Painting a woman’s body: Gaza artist breaks the mold
Giant women clad in figure-baring dresses and drawn with narrow eyes, Ayman Essa depicts his idea of a beautiful woman’s body
The female body is no stranger to canvasses as for centuries paintings have boasted artists’ perception of a woman’s anatomy, and one Gaza-based artist is joining their ranks.
Giant women clad in figure-baring dresses and drawn with narrow eyes, artist Ayman Essa is making waves on the art scene by depicting his idea of a beautiful woman’s body.
Essa’s paintings, currently on display in a Ramallah gallery, accentuate every part of a woman’s body, which he said is more beautiful than a man’s.
He has always painted the human figure, but according to Essa, “there are more beautiful things in a woman’s body than there are in a man’s.
“So I took off in that direction,” he told Al Arabiya News in a phone interview, adding that he focused “on the theme of the female body and shape primarily.”
When asked about the woman’s rather curvy silhouettes, he said: “I tried to portray different shapes, something different from the others [painters].”
With their giant hands and elongated narrow eyes, Essa said these drawn women set him apart from other artists.
“Everyone has painted the female body, but everyone did it from his or her own perspective.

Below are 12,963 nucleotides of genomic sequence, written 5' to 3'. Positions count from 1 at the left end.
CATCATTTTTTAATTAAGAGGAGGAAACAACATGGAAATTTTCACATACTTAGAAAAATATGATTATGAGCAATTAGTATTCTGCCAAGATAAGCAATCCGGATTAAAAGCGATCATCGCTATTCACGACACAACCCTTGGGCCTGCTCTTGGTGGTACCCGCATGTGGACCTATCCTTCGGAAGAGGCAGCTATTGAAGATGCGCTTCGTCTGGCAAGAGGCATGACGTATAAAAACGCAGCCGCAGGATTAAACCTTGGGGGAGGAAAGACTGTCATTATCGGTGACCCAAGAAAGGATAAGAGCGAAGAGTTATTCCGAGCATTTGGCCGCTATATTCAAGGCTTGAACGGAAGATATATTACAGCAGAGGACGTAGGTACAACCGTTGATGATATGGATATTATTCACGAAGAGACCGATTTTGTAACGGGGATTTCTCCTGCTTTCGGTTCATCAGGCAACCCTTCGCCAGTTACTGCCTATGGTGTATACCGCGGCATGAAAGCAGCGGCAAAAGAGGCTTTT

“The shapes I paint are gigantic but there still is beauty.
“Big but beautiful,” he explained.
“The faces look strange but are beautiful, the women are beautiful,” he affirmed.
In one of his pieces, a woman in a shoulder-baring dress stands between two nude women. Another piece features a woman striking a sultry pose as the star of the painting, however, the Gazan artist said he never came across issues posed by the conservative climate in the enclave.
“I never suffered,” he said, adding that “these things were never a problem.”
However, in an interview with Al Arabiya News earlier this month, Gaza-based sculptor Eyad Sabbah said he could not display his human figurines in the Shejaiya district of Gaza for too long because some deemed them “haram.”
“I displayed these painting in Gaza, no one ever disagreed with me on my work,” Essa countered.
“But generally, after the war, the climate is tense, some things are more halal or haram,” he explained.
Essa was born and raised in Gaza. He said that he has left the enclave three times. The first was to pursue a degree in Fine Arts from a university in the Occupied West Bank city of Nablus, the second for Master’s in Egypt’s Helwan University and the third for a visit to Norway, where he almost immigrated to in 2010.
“I came back. I am happy here,” he said.
Essa’s childhood in Gaza acted as backdrop to some of his work.
“I remember seeing the women in my neighborhood gather, chatting the afternoons away. I tried to manifest that, bring it to my work, and make it different.”
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